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Hillis, Peter (2011) The social composition of the cathedral church of St Mungo in late nineteenth-century Glasgow. Journal of Scottish Historical Studies, 31 (1). pp. 46-71. ISSN 1748-538X
Hillis, Peter (2010) The position of history education in Scottish schools. Curriculum Journal, 21 (2). pp. 141-160.
Hillis, Peter (2010) Connecting authentic activities with multimedia to enhance teaching and learning, an exemplar from Scottish History. Australian Educational Computing, 24 (2). pp. 21-27. ISSN 0816-9020
Hillis, Peter (2010) Establishing criteria for instrctional multimedia design, the lessons from Scottish history. International Journal of Historical Learning, Teaching and Research, 9 (2). pp. 36-50.
Hillis, Peter (2010) Helping trainee teachers realize the potential of information and communication technology A Case Study from Scottish History : A case study from Scottish history. Contemporary Issues In Technology and Social Studies Teacher Education, 10 (4).
Hillis, Peter (2009) Investigating life in nineteenth century rural scotland: a case study from Scotland. The Social Educator, 27 (3). pp. 12-19.
Hillis, Peter and Calderhead, Drew (2009) Helping to keep history relevant: mulitmedia and authentic learning. Journal of Interactive Media Education. ISSN 1365-893X
Hillis, Peter (2009) The Barony and the churches of late nineteenth century Glasgow. Journal of Religious History, 33 (3). pp. 301-327. ISSN 0022-4227
Hillis, Peter (2008) Authentic learning and multimedia in history education. Learning, Media and Technology, 33 (2). pp. 87-99. ISSN 1743-9884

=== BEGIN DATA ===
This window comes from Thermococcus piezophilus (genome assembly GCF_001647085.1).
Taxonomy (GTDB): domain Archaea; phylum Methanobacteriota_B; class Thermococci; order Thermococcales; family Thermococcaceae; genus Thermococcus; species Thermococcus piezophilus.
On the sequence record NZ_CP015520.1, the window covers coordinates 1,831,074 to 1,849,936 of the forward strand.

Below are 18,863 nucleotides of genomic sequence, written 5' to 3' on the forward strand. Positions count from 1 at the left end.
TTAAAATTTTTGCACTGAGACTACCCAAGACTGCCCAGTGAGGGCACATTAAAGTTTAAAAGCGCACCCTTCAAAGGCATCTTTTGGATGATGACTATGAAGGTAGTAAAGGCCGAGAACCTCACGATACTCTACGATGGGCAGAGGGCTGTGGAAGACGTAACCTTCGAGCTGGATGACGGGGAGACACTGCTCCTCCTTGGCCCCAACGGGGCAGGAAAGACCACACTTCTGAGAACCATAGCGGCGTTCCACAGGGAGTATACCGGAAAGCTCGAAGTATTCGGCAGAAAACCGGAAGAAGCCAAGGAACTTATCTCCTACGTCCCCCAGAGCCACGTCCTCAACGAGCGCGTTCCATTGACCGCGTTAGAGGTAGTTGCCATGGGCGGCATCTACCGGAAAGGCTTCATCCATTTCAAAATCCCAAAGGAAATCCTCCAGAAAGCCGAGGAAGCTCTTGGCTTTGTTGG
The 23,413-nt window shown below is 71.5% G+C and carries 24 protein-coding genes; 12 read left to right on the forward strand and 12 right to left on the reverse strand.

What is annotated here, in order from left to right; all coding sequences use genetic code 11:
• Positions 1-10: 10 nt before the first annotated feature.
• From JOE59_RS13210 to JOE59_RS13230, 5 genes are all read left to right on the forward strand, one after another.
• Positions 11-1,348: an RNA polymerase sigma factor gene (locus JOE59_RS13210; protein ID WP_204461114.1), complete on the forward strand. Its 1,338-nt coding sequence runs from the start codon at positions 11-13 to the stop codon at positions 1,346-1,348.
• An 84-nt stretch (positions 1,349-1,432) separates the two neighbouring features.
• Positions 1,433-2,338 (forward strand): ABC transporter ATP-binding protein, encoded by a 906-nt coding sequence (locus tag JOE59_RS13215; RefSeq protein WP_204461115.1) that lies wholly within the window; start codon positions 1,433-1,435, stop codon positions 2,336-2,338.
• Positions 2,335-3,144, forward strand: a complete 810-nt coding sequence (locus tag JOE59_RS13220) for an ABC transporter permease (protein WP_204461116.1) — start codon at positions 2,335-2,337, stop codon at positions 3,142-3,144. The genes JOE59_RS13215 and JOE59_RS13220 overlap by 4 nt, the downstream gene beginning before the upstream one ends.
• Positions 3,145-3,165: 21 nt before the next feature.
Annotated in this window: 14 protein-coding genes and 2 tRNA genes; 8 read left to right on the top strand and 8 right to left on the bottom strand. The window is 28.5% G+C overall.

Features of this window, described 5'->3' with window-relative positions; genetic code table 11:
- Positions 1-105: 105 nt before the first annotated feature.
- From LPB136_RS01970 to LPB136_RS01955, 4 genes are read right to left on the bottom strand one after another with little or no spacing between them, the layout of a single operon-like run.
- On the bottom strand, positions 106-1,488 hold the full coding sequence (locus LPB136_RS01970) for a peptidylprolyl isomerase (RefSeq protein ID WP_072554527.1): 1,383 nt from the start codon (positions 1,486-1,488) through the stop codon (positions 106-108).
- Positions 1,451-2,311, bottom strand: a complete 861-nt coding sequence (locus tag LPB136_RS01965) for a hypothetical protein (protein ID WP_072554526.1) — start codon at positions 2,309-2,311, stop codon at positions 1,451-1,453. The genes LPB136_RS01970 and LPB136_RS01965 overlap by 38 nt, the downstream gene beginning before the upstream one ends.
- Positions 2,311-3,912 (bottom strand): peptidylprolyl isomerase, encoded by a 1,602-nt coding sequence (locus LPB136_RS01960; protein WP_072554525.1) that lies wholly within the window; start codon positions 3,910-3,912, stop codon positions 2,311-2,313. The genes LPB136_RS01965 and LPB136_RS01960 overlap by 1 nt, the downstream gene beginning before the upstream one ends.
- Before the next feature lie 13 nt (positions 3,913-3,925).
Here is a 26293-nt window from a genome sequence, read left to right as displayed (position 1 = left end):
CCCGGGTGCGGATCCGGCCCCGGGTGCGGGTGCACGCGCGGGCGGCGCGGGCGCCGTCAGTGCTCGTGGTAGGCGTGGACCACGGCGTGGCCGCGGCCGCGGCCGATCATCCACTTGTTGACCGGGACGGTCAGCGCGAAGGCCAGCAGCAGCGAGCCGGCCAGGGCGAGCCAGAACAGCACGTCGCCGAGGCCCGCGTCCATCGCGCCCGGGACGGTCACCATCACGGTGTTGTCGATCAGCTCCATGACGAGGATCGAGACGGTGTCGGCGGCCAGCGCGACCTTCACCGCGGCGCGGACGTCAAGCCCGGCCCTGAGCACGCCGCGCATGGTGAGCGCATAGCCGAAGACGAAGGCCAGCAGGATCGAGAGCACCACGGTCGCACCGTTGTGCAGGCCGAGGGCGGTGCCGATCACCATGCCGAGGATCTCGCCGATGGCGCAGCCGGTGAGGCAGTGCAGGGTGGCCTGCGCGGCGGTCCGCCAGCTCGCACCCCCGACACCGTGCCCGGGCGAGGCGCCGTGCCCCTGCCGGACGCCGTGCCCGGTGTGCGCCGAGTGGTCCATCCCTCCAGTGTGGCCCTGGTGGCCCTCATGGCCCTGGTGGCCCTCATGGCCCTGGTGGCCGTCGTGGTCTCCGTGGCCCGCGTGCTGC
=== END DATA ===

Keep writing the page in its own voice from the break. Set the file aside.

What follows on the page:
Hillis, Peter (2007) Scottish History in the school curriculum. Journal of Scottish Historical Studies, 27 (2). pp. 191-208.
Hillis, Peter (2005) Assessing investigative skills in history: a case study from Scotland. History Teacher, 38 (3). pp. 341-360. ISSN 0018-2745
Hillis, Peter (2005) Fordyce and Portsoy: a case study into church and people in late nineteenth-century lowland rural Scotland. Innes Review, 56 (2). pp. 121-164. ISSN 0020-157X
Hillis, Peter (2002) Church and society in Aberdeen and Glasgow, c. 1800- c. 2000. Journal of Ecclesiastical History, 53 (4). pp. 707-734. ISSN 0022-0469
Hillis, Peter (2002) Multi-media and history education: a partnership to enhance teaching and learning. Educational Media International, 39 (3-4). pp. 307-315. ISSN 0952-3987
Hillis, Peter and Calderhead, Drew (2008) Exploring how authentic learning and multimedia can enhance teaching and learning, history. In: Proceedings of World Conference on Educational Multimedia, Hypermedia and Telecommunications 2008. Association for the Advancement of Computing in Education, pp. 4152-4166.
Hillis, Peter (2003) History Education. In: Scottish Education: Post-devolution. Edinburgh University Press. ISBN 074861625X
Conference or Workshop Item
Hillis, Peter (2010) Using multimedia with diverse learning tasks and tools to enhance teaching and learning, a case study from Scottish History. In: 21st Australian Computers in Education Conference, 2010-04-06 - 2010-04-09.
Hillis, Peter and Calderhead, Drew (2009) Harnessing authentic learning and multimedia in History education. In: International Society for Technology in Education, 2009-06-01.
Hillis, Peter (2009) James Wilson, Journal of My Life and Everyday Doings. Scottish History Society Fifth Series . Scottish History Society. ISBN 9780906245270
Hillis, Peter (2007) The Barony of Glasgow, a window onto church and people in nineteenth century Scotland. Dunedin Academic Press. ISBN 190376579X
Hillis, Peter (1999) History Education in Scotland. John Donald Publishers Ltd. ISBN 0859765156
Hillis, Peter (2008) Conscience and compromise: forgotten evangelicals of nineteenth-century scotland. [Review]
Hillis, Peter and Calderhead, Drew (2009) Ruled by the seasons. University of Strathclyde, Glasgow.
Hillis, Peter and Calderhead, Drew (2005) Barnhill. University of Strathclyde.
Hillis, Peter and Calderhead, Drew (2004) Changing Scotland, Scottish Society 1880-1939. University of Strathclyde.
Hillis, Peter and Calderhead, Drew (2001) Auld Reekie and the Dear Green Place: contrasting lifestyles in Victorian Edinburgh and Glasgow. University of Strathclyde.